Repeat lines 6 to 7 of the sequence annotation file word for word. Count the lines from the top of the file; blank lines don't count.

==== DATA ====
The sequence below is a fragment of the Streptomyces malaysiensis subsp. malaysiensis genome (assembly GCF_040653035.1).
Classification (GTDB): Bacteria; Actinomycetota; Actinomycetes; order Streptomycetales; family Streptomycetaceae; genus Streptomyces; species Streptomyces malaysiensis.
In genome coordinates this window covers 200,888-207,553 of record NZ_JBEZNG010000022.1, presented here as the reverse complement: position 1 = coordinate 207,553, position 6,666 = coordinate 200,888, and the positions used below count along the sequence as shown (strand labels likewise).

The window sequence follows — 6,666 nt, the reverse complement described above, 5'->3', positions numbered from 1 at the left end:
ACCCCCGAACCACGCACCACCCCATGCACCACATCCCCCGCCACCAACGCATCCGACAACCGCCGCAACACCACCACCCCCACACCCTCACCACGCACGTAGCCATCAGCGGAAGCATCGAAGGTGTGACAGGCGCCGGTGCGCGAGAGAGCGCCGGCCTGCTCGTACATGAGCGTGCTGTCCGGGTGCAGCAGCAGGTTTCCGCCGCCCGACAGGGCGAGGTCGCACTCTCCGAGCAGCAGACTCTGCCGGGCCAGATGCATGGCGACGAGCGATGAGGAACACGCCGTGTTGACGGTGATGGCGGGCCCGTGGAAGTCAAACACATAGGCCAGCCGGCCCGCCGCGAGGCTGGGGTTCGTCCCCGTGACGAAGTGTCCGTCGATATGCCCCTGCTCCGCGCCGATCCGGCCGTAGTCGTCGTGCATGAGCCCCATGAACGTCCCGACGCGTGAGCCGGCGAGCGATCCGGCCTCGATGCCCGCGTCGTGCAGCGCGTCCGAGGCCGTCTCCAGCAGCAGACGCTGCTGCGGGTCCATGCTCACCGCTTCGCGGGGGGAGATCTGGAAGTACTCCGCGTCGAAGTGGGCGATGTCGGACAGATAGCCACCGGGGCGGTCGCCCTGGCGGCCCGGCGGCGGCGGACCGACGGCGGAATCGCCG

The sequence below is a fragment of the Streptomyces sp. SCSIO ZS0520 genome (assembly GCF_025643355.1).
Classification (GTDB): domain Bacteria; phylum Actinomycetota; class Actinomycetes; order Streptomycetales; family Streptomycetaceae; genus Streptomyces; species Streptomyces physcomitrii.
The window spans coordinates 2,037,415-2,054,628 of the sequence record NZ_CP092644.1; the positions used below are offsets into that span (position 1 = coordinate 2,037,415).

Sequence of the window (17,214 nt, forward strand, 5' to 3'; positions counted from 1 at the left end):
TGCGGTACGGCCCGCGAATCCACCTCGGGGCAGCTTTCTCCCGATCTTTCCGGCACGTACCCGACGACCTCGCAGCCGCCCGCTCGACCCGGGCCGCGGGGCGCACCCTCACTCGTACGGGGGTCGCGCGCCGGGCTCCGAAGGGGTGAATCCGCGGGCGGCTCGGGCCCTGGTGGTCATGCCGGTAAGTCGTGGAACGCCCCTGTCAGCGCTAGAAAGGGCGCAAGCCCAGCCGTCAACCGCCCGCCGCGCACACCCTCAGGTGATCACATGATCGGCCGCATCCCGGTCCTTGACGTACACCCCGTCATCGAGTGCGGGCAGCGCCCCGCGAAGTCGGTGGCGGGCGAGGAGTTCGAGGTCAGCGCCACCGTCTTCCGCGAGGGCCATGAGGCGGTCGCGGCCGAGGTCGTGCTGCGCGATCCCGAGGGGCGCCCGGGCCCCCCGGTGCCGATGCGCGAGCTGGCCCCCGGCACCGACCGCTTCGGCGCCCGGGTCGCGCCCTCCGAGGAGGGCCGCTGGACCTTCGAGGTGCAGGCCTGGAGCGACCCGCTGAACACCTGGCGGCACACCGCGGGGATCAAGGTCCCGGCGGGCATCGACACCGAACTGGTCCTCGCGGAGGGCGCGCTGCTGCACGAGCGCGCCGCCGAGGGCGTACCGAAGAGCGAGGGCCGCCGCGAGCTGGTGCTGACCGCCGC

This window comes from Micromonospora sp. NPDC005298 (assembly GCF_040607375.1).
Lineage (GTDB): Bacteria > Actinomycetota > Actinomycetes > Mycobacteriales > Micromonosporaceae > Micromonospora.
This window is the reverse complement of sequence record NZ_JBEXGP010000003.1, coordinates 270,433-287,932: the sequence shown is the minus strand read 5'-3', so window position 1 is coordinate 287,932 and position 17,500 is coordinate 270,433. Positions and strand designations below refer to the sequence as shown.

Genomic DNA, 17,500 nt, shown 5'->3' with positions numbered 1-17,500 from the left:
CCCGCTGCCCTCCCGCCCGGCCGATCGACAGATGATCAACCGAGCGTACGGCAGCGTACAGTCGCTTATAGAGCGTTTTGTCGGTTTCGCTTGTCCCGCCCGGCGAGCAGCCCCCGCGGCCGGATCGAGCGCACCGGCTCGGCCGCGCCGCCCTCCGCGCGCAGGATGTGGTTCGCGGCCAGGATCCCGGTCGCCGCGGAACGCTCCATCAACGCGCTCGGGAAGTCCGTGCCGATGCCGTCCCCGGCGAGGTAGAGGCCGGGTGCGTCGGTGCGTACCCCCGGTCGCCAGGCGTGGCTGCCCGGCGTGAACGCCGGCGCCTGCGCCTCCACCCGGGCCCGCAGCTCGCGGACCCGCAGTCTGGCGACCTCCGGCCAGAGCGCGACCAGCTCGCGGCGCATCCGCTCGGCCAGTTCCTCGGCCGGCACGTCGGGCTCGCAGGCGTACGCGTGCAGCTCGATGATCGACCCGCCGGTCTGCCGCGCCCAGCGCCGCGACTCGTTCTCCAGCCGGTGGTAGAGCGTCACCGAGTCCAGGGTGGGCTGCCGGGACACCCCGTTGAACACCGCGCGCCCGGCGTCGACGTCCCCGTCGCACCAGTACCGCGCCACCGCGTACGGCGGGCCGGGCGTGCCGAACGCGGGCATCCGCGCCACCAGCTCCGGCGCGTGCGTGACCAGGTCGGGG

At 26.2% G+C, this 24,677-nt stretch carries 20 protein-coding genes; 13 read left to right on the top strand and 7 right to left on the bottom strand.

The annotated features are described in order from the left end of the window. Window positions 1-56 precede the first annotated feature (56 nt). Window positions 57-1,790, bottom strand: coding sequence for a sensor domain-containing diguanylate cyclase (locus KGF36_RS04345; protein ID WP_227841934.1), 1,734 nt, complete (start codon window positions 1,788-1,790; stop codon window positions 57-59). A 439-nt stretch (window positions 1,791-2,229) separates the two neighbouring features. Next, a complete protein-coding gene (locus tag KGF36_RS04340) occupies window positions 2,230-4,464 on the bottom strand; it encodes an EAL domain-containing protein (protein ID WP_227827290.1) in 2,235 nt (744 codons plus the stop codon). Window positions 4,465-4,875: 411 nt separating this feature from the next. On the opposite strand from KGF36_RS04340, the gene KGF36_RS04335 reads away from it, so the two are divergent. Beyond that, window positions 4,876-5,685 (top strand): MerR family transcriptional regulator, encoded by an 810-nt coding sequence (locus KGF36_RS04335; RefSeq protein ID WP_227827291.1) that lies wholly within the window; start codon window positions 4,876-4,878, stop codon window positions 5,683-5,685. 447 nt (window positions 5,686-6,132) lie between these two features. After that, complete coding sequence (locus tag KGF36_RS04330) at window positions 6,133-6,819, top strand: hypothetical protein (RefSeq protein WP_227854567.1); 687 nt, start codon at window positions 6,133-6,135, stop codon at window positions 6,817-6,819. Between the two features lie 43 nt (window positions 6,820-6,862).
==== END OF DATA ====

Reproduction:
The sequence below is a fragment of the Streptomyces sp. SCSIO ZS0520 genome (assembly GCF_025643355.1).
Classification (GTDB): domain Bacteria; phylum Actinomycetota; class Actinomycetes; order Streptomycetales; family Streptomycetaceae; genus Streptomyces; species Streptomyces physcomitrii.